Nothing felt weirder than starting to go up my first couple of routes at the climbing gym only so that I could practice falling. However, it helped break me of falling habits, like reaching my arms and hands out, which you never want to do while falling at the climbing gym. Never catch yourself with your arms and hands and don’t try to stick the landing. Rather, when falling backwards, you want to bend your knees as your feet land, and then roll back on the padded mat. This post from Climbing Magazine gives some additional guidance.

Learn a little something about routes

Climbing routes, or “problems,” whether indoors or outdoors, are graded on a numerical system. In the U.S., it’s typically graded on the Yosemite Decimal System. However, at many climbing gyms. like mine, you’ll find each route graded on a V Scale that starts at V0 (beginner) and goes up from there. Since I’m just a few weeks into climbing, I’m in the V0-V2 range.

I think this idea of “solving problems” is why I’ve really come to love bouldering so much. Bouldering requires strategy that you don’t exactly get from going to the gym to lift weights or run on the treadmill, for example. Often, you’ll notice climbers standing in front of a route, studying it, and even making some of the movements with their hands before actually starting it. Or, often you may notice climbers talking with one another and sharing “beta,” which is the intel on a route.

Problem solving at its finest. 📷: @dawoods89 by @timkemple

A post shared by The North Face (@thenorthface) on

Now I don’t think you need to learn routes as intensely when you’re starting like surfers need to learn to read waves, for example, but it has been helpful to learn some basics about the V Scale, while also observing how some of the more advanced climbers approach and “solve” problems.   

Keep your arms straight and use your legs

This is the one thing I’m still learning the most as I’m learning to boulder. When I first started bouldering, by default I would reach for a climbing hold and use my weak, skinny arms to pull my entire body weight up. As I quickly discovered, my legs are far stronger, and should therefore do far more of the work. According to climbing athlete Shauna Coxsey, in this Red Bull article, "Think about using your feet and standing up using your legs, not just pulling with your arms.”

Additionally, one of the biggest pieces of feedback I receive is keeping my arms straight. Often, as I’m resting or moving up a route, my arms are bent, which put far more strain on them. Instead, they should be straight, kind of like carrying shopping bags.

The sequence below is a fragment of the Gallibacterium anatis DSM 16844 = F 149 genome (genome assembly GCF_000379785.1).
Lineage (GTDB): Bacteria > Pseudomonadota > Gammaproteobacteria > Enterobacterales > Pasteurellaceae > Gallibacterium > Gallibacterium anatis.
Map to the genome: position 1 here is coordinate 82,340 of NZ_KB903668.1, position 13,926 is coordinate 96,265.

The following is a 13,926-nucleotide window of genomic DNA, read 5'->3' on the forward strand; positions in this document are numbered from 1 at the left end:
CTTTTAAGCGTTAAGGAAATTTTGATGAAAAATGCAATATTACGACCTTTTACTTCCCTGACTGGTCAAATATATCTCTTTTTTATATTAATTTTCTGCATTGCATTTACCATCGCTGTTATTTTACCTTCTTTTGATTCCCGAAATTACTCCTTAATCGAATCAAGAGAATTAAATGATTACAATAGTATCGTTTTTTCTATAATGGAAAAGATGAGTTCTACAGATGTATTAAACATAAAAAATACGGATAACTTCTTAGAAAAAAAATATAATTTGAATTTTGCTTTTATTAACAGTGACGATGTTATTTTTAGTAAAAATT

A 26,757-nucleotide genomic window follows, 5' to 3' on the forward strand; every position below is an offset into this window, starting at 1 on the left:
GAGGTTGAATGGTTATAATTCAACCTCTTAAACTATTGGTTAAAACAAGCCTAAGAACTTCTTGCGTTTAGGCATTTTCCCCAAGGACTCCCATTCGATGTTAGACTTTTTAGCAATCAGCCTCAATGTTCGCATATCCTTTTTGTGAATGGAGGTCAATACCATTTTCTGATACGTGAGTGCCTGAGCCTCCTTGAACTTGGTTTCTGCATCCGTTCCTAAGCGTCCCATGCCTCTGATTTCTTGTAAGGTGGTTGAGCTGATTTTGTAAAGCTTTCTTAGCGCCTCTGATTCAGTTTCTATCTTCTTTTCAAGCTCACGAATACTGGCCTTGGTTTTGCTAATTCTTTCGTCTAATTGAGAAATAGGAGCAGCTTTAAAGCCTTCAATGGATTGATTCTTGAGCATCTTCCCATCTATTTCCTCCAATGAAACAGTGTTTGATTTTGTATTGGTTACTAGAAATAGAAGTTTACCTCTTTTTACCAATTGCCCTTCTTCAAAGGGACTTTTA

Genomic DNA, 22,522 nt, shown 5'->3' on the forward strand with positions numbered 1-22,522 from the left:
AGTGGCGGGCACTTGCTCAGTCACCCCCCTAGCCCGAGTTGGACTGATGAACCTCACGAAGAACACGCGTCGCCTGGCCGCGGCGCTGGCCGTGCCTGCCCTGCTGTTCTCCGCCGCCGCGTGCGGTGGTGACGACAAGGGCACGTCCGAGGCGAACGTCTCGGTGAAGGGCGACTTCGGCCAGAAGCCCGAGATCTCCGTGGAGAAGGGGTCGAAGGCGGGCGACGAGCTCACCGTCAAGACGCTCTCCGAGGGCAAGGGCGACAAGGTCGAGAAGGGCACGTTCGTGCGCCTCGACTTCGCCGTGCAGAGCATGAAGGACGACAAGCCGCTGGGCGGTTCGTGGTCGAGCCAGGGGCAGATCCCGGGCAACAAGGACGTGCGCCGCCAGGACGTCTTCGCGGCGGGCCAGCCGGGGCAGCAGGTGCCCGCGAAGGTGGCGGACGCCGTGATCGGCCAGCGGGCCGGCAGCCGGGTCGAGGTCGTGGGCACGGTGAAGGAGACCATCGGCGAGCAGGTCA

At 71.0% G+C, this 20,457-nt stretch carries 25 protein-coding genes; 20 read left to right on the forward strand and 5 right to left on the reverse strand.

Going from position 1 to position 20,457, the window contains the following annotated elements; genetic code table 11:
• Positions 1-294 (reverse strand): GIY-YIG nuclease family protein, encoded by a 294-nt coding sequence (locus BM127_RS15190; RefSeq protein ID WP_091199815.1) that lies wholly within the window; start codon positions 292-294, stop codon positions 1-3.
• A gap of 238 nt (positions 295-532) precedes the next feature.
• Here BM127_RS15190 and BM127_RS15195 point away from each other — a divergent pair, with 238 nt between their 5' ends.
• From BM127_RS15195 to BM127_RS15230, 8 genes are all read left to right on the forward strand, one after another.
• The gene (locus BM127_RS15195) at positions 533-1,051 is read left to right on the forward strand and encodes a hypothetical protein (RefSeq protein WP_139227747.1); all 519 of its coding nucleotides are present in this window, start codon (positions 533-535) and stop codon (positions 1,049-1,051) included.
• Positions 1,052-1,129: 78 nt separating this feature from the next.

Pace yourself before you wreck yourself

Climbing is really unlike most outdoor sports in so many ways, and especially in the way of pace.  With many outdoor pursuits, I’m used to spending long extended periods of time actively doing that specific sport, like bicycling and hiking. With rock climbing, however, that can lead to overexertion, and sometimes, injury. In a given hour at the climbing gym, for example, I’ll do 2-3 routes, rest a moment, and repeat. On at least one occasion, I noticed that I did too many routes in a row without resting, and as a result, started feeling muscle tightness.

Stretch it out before and after your climb 

I’m sorry, but you’re probably going to be hella sore the day following your first day at the climbing gym. I remember first feeling soreness in ways and places that I didn’t know were possible. However, the combination of pre- and post-workout stretches, and going regularly to the gym have left that behind. And honestly I feel better mentally and physically than ever.

This article in Climbing Magazine, featuring warm-up and cool-down stretches from Heidi Wirtz, is a great starting place.

One final note. I was 34 years old the first time I went to the climbing gym, and I regularly see everyone from small kids to retired men and women going up routes at the climbing gym from all races, backgrounds, and skills. I’ll never be an advanced climber, and honestly don’t know if I’ll ever go bouldering outdoors. But what I do know is that bouldering has become one of my favorite, most unexpected outdoor pursuits. But like many of my favorite outdoor activities, like hiking, for example, it’s not just the activity. In this case, it’s the combination of the community, the mental tactics, and the fact that I could go to the same gym 200 times, and 200 times my experience is going to be different.

What are your tips for first-time climbers learning to boulder?